With the military's recent decision to allow women in combat, the concerns of female Marines are likely to grow in prominence.
Indeed, Marines such as Jenna Lombardo, who left the Corps last year after two tours in Iraq, have already been serving in de facto combat roles, and their presence presents unique challenges.
So Lombardo has launched Lady Leatherneck, a web publication and forum for female military personnel, as part of the established Leatherneck.com website.
"The purpose is the same: to inspire, motivate... but to give women a voice," she said. "Even in the country, you're still away from your family. Back in the States, you're always preparing for a deployment, regardless of what your job is."
Already, Lady Leatherneck has taken off. After just six months, the site has 100,000 registered users, Lombardo said.
She writes articles that help women navigate not only life as a military employee, but careers, relationships, parenthood and life in general.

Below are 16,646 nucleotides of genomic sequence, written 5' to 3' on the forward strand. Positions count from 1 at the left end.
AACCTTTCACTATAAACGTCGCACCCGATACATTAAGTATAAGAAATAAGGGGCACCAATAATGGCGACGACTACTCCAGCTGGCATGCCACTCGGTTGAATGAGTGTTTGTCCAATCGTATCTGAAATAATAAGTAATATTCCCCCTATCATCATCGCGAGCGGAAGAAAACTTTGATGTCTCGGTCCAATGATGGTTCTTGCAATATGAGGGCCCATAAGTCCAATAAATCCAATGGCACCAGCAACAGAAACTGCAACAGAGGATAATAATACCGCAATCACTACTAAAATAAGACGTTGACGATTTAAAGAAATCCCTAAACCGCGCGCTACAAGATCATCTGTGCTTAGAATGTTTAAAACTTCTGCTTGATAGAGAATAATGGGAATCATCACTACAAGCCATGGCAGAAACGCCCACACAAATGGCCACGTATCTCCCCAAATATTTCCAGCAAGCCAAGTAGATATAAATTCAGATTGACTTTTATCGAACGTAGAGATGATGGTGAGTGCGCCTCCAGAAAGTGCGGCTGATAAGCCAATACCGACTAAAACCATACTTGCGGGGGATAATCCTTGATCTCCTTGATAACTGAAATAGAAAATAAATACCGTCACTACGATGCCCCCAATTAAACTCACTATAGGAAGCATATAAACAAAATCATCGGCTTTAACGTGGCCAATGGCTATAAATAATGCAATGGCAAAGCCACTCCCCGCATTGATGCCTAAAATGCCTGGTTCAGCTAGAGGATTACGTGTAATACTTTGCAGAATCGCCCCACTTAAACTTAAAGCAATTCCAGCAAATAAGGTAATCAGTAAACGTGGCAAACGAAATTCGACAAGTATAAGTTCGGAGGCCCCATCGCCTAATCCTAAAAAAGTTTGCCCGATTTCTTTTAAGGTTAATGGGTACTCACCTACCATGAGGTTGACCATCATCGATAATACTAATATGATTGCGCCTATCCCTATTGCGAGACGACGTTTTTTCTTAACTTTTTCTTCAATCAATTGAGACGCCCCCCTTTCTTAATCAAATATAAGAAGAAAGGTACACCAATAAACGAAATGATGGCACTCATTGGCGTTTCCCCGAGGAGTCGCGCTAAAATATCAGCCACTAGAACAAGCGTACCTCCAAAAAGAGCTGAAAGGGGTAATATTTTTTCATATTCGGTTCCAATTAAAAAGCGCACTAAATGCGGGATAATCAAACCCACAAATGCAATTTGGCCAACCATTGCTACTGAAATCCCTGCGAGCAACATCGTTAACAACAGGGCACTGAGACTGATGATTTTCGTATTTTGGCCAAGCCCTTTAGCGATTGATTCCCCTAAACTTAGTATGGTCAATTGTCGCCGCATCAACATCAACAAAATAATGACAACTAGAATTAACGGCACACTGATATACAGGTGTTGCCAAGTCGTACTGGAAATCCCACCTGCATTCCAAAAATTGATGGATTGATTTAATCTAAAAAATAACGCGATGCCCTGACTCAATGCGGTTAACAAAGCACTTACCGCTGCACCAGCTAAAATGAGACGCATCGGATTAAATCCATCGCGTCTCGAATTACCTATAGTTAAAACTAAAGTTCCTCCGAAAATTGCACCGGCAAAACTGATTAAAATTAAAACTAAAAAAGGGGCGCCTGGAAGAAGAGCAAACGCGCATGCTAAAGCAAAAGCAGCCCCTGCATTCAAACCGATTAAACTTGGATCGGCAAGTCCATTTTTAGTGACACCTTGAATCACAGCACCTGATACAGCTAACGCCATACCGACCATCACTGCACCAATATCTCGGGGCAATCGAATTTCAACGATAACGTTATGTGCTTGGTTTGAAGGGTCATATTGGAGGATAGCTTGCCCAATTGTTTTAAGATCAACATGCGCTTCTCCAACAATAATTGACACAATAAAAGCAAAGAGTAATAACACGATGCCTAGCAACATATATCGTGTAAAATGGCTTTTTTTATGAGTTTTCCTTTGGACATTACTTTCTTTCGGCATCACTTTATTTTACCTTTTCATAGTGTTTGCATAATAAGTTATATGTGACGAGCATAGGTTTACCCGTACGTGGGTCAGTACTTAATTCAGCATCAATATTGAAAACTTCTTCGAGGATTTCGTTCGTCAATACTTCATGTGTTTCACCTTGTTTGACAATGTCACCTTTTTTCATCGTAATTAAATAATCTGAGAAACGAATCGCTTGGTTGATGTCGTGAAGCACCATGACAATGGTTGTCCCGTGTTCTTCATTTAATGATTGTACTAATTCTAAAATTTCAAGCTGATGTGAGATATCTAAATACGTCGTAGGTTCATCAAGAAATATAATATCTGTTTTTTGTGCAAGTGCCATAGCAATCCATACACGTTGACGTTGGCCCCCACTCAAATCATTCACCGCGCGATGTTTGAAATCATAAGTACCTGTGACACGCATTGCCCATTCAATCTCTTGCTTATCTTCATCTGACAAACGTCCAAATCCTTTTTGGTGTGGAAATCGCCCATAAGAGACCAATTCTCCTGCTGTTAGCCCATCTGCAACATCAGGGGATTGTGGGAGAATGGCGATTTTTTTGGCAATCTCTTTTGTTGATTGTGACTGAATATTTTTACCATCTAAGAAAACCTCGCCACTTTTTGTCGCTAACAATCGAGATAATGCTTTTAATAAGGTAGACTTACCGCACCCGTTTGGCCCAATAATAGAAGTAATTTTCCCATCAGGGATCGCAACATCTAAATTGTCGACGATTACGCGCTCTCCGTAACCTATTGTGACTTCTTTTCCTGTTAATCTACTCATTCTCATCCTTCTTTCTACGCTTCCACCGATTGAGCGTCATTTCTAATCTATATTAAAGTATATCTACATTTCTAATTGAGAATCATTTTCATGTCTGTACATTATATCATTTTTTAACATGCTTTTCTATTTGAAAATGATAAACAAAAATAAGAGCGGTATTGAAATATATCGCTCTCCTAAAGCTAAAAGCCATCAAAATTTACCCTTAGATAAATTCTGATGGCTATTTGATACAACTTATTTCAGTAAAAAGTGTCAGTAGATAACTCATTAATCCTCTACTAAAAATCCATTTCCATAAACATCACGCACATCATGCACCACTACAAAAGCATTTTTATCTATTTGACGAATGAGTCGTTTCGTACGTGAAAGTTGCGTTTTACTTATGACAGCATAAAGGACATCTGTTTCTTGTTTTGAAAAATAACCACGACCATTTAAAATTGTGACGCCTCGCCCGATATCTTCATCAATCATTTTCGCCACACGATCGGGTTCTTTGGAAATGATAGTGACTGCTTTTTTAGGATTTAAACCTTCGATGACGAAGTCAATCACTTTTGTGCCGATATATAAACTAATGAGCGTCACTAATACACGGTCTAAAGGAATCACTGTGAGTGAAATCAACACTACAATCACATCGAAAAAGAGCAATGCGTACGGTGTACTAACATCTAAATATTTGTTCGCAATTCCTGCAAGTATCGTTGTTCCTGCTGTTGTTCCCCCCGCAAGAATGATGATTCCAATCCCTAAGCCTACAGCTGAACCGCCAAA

"If [the article] can transcend life in the Department of Defense, then that's all the more empowering," she said.
In addition, the site hosts a number of forums on such subjects as families in which both spouses are active-duty Marines. (Lombardo's family was in that camp until 2012; her husband, Staff Sgt. Michael Lombardo, is still in the Corps.)
Jenna Lombardo, who left the Marines as a sergeant, had an intense career in the Corps. She served as a Lioness attached to combat units. The Lioness Program trains women in weapons systems and communications to conduct outreach and collect intelligence from local women in Iraq and Afghanistan.
Customs in many Middle Eastern countries make it inappropriate for men to speak to married women, so Lionesses prove indispensable on many missions, according to Marine Corps literature.
Lombardo also was an intelligence analyst, searching and assessing threats and aiding with explosives disposal, she said.